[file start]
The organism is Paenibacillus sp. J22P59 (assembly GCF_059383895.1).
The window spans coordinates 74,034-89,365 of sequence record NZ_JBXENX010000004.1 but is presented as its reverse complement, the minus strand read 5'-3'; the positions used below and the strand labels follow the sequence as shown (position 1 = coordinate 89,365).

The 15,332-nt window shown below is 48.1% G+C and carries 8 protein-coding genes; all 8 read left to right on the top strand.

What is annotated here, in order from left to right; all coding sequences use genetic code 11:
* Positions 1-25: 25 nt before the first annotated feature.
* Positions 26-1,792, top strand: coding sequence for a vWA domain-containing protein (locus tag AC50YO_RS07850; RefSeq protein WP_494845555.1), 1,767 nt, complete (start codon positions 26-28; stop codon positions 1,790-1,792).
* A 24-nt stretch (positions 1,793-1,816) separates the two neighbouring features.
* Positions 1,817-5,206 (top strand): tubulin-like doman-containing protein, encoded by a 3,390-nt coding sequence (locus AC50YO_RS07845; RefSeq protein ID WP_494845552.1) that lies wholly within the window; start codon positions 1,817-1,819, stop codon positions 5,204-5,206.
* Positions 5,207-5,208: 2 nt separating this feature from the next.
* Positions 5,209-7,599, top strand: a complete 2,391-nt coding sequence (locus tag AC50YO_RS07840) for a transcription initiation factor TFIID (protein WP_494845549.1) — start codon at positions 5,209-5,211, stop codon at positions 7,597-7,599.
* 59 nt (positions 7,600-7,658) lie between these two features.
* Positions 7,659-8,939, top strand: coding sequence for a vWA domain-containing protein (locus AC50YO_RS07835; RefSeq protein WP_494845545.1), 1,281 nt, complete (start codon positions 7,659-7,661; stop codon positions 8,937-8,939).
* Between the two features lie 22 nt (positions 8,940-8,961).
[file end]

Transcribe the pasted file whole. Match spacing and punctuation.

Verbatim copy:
The organism is Paenibacillus sp. J22P59 (assembly GCF_059383895.1).
The window spans coordinates 74,034-89,365 of sequence record NZ_JBXENX010000004.1 but is presented as its reverse complement, the minus strand read 5'-3'; the positions used below and the strand labels follow the sequence as shown (position 1 = coordinate 89,365).

The 15,332-nt window shown below is 48.1% G+C and carries 8 protein-coding genes; all 8 read left to right on the top strand.

What is annotated here, in order from left to right; all coding sequences use genetic code 11:
* Positions 1-25: 25 nt before the first annotated feature.
* Positions 26-1,792, top strand: coding sequence for a vWA domain-containing protein (locus tag AC50YO_RS07850; RefSeq protein WP_494845555.1), 1,767 nt, complete (start codon positions 26-28; stop codon positions 1,790-1,792).
* A 24-nt stretch (positions 1,793-1,816) separates the two neighbouring features.
* Positions 1,817-5,206 (top strand): tubulin-like doman-containing protein, encoded by a 3,390-nt coding sequence (locus AC50YO_RS07845; RefSeq protein ID WP_494845552.1) that lies wholly within the window; start codon positions 1,817-1,819, stop codon positions 5,204-5,206.
* Positions 5,207-5,208: 2 nt separating this feature from the next.
* Positions 5,209-7,599, top strand: a complete 2,391-nt coding sequence (locus tag AC50YO_RS07840) for a transcription initiation factor TFIID (protein WP_494845549.1) — start codon at positions 5,209-5,211, stop codon at positions 7,597-7,599.
* 59 nt (positions 7,600-7,658) lie between these two features.
* Positions 7,659-8,939, top strand: coding sequence for a vWA domain-containing protein (locus AC50YO_RS07835; RefSeq protein WP_494845545.1), 1,281 nt, complete (start codon positions 7,659-7,661; stop codon positions 8,937-8,939).
* Between the two features lie 22 nt (positions 8,940-8,961).